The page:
The Public Humanist

Tag Archives | Public Humanist

A Great and Difficult Progressive: W.E.B. Du Bois of Massachusetts

Pulitzer Prize-winning author David Levering Lewis’s speech at the State House commemorating the 150th birthday of sociologist, philosopher, and civil rights activist W.E.B. Du Bois.

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What Does Women’s History Month Mean to You?

We reached out to three women actively engaged in telling women’s stories, each of whose work is supported by a Mass Humanities grant, to get their thoughts on what Women’s History Month means to them. Enjoy!

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Death in the Afternoon

The bravado shown by white supremacists in Charlottesville this week is supported by the symbols and images of manly Confederate heroes, the same ones that are memorialized in city landscapes and, soon, on popular television.

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Time for a Tree and a Rope

Jim Crow is again in the news and in the media on a regular basis, with recent sightings on state judicial and educational perches.

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Are You Ladies Alone?

Marriage

The recent trend in women choosing to marry late (or not at all) is as liberating as any movement, suffrage or sexual.

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Voice Matters in the Land of the Free and Un-free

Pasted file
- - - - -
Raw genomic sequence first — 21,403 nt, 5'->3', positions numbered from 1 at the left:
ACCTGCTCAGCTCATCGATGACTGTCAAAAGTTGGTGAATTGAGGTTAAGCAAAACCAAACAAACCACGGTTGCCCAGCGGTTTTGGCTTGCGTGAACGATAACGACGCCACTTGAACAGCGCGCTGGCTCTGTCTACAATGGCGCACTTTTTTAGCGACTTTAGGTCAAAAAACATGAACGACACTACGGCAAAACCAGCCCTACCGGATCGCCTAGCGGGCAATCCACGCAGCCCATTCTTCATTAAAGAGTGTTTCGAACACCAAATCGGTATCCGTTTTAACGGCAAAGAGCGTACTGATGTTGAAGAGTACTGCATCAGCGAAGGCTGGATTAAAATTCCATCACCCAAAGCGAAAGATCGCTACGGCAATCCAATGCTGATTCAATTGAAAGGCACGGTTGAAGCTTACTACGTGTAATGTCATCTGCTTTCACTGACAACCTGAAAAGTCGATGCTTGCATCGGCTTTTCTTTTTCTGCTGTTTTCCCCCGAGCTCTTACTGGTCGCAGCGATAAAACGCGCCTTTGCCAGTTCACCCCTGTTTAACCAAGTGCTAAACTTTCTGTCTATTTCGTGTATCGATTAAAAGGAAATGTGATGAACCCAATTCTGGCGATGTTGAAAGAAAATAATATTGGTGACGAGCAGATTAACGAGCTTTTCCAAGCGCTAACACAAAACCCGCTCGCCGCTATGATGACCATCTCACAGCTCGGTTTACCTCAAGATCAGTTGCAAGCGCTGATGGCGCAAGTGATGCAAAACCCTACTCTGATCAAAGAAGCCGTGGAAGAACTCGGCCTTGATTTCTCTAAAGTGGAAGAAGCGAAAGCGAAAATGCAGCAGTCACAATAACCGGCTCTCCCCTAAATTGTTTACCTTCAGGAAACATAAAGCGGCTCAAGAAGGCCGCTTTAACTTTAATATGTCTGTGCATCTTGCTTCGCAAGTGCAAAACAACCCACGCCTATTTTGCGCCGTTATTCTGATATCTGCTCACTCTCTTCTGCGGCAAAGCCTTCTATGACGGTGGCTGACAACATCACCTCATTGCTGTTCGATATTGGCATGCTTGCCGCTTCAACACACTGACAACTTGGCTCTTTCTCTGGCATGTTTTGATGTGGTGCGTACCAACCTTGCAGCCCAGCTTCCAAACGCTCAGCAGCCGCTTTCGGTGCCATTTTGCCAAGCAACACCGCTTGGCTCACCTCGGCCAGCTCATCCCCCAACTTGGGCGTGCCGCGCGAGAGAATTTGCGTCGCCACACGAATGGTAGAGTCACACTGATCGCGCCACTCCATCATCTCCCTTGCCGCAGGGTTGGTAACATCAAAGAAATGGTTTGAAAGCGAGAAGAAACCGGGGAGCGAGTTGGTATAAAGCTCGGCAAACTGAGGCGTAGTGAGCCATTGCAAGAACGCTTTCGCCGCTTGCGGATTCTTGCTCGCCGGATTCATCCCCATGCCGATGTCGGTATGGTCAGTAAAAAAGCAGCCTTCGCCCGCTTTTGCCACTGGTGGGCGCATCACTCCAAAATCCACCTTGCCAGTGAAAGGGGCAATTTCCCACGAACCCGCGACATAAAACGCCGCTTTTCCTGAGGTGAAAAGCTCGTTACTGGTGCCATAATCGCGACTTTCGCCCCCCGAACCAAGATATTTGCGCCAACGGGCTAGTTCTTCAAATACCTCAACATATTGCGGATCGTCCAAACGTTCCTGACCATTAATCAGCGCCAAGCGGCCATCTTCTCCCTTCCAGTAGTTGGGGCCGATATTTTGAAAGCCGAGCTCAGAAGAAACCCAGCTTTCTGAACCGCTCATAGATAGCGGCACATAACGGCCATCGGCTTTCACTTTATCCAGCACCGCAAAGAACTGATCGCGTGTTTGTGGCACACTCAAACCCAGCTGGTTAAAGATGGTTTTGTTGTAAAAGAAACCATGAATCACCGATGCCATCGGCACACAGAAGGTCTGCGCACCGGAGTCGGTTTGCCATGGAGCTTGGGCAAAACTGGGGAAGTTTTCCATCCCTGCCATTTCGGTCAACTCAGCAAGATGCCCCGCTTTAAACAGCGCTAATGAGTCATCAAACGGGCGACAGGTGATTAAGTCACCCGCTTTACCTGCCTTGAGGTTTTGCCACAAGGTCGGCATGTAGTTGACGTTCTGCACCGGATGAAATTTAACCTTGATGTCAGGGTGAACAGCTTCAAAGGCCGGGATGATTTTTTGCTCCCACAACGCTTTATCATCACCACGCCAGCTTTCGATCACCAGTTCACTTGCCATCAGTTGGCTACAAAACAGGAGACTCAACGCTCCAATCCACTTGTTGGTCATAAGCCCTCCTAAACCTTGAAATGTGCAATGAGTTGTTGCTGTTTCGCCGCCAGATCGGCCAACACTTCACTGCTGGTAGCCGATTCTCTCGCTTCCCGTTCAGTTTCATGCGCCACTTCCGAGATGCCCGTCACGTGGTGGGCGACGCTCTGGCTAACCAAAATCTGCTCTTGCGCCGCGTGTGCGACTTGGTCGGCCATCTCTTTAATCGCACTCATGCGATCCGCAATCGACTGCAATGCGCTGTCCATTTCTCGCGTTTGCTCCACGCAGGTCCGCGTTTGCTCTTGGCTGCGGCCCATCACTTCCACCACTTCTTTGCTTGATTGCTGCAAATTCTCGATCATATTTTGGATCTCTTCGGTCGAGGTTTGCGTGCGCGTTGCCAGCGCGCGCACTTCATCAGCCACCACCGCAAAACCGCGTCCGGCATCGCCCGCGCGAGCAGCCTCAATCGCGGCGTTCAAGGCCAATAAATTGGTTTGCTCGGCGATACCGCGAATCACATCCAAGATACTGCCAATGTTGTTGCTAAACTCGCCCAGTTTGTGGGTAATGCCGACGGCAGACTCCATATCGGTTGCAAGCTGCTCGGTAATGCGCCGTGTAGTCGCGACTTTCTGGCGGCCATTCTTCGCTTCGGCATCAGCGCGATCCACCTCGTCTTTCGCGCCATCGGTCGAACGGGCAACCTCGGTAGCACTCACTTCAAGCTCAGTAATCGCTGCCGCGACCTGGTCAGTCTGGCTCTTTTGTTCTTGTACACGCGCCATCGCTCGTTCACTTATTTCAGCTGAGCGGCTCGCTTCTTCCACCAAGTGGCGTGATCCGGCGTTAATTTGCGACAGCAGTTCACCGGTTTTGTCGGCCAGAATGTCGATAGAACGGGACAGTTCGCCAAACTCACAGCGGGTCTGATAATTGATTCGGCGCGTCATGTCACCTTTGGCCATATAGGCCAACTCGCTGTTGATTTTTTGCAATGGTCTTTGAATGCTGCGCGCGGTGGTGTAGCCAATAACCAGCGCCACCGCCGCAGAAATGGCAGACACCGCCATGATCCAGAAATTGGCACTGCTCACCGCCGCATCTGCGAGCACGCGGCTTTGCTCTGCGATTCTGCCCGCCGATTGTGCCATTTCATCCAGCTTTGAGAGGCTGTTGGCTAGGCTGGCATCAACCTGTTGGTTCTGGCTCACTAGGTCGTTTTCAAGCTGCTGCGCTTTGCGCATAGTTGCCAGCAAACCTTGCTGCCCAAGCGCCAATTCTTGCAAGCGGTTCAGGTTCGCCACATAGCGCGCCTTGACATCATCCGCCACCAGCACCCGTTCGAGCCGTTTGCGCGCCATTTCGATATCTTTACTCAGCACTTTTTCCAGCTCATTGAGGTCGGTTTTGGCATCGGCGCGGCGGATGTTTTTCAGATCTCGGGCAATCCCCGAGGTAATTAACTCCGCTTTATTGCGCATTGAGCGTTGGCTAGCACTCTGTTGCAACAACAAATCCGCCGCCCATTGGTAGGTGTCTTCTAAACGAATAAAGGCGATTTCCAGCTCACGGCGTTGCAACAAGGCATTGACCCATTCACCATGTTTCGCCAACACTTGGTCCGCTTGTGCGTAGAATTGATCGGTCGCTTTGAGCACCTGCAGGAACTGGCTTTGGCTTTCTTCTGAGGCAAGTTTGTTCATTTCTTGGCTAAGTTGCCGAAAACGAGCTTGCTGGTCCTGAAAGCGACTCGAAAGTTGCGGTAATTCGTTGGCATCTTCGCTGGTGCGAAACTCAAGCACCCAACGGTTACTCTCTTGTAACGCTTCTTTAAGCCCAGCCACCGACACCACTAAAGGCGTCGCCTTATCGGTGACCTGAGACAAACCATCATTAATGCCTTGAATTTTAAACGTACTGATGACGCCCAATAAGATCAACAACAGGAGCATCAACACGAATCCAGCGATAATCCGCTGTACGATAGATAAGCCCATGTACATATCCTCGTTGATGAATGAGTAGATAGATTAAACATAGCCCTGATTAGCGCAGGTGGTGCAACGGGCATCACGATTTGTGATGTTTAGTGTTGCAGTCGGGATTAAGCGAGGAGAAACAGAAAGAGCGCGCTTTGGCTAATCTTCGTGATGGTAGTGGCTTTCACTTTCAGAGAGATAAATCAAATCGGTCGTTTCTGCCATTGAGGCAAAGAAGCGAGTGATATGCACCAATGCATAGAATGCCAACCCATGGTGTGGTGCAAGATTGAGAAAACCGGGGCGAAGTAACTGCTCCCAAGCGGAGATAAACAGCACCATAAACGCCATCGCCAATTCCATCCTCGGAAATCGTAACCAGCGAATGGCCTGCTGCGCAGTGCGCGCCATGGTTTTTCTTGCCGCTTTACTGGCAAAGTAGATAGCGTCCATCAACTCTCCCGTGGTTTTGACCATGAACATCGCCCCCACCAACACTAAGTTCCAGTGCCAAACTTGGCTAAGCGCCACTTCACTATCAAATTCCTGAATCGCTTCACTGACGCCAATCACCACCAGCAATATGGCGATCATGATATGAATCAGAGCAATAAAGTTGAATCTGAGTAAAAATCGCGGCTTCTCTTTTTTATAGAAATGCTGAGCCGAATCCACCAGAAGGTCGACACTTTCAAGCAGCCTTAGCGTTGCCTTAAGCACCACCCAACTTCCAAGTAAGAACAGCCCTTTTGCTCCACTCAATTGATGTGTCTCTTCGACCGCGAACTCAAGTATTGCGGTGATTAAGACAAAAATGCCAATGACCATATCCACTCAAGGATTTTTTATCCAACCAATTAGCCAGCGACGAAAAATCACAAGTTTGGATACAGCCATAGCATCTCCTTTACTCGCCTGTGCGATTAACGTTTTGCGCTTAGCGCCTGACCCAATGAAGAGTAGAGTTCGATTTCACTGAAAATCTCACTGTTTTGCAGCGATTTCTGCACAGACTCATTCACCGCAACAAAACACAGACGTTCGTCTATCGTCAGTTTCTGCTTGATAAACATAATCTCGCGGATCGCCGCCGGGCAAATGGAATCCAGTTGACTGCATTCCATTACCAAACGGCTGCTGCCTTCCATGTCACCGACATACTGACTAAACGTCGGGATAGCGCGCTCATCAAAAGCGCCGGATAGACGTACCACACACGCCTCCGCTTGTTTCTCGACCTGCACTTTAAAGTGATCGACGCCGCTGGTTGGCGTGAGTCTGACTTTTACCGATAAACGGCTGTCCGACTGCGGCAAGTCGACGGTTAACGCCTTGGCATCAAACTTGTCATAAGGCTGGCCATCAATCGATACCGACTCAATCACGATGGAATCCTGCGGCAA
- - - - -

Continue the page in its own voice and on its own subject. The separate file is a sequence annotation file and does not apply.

The immediate challenge to Michelle Obama’s statement about the slaves who built the White House is a very public reminder that words spoken by an African American tongue are still considered suspect.

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Believing is Seeing

If gendered differences are made to appear biological and irreversible, it is easier to reinforce the heterosexuality and male privilege in our gendered relationships.

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The Transgender Public School Directive, Frederick Douglass, and the Rhetoric of “The Child”

Living under forms of social and political oppression in our current moment, the trans community seems to be particularly respectful of children’s capacity to make independent, self-authored personal-political claims.

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For Equality Only, We Wish to Contend

Betty Friedan, right, and Kathryn F. Clarenbach of the University of Wisconsin at the second annual National Organization for Women (NOW) in Washington D.C. in 1967.

Massachusetts history contains many feminists who espoused full-humanity for men and women as well as equal political, educational, and occupational opportunities, including some early feminists who challenged traditional definitions of gender.

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Disciplining Androgyny: A Brief History of Binary Gender

Intersex bodies photographed

We are witnessing the mainstream arrival of transgender, genderqueer, and other gender diverse people. Along with this surge in awareness have come questions from so many who want help understanding new terms, new ways of thinking about gender, and much more. But, to understand society’s newfound recognition, we must ask, what is gender (identity)?

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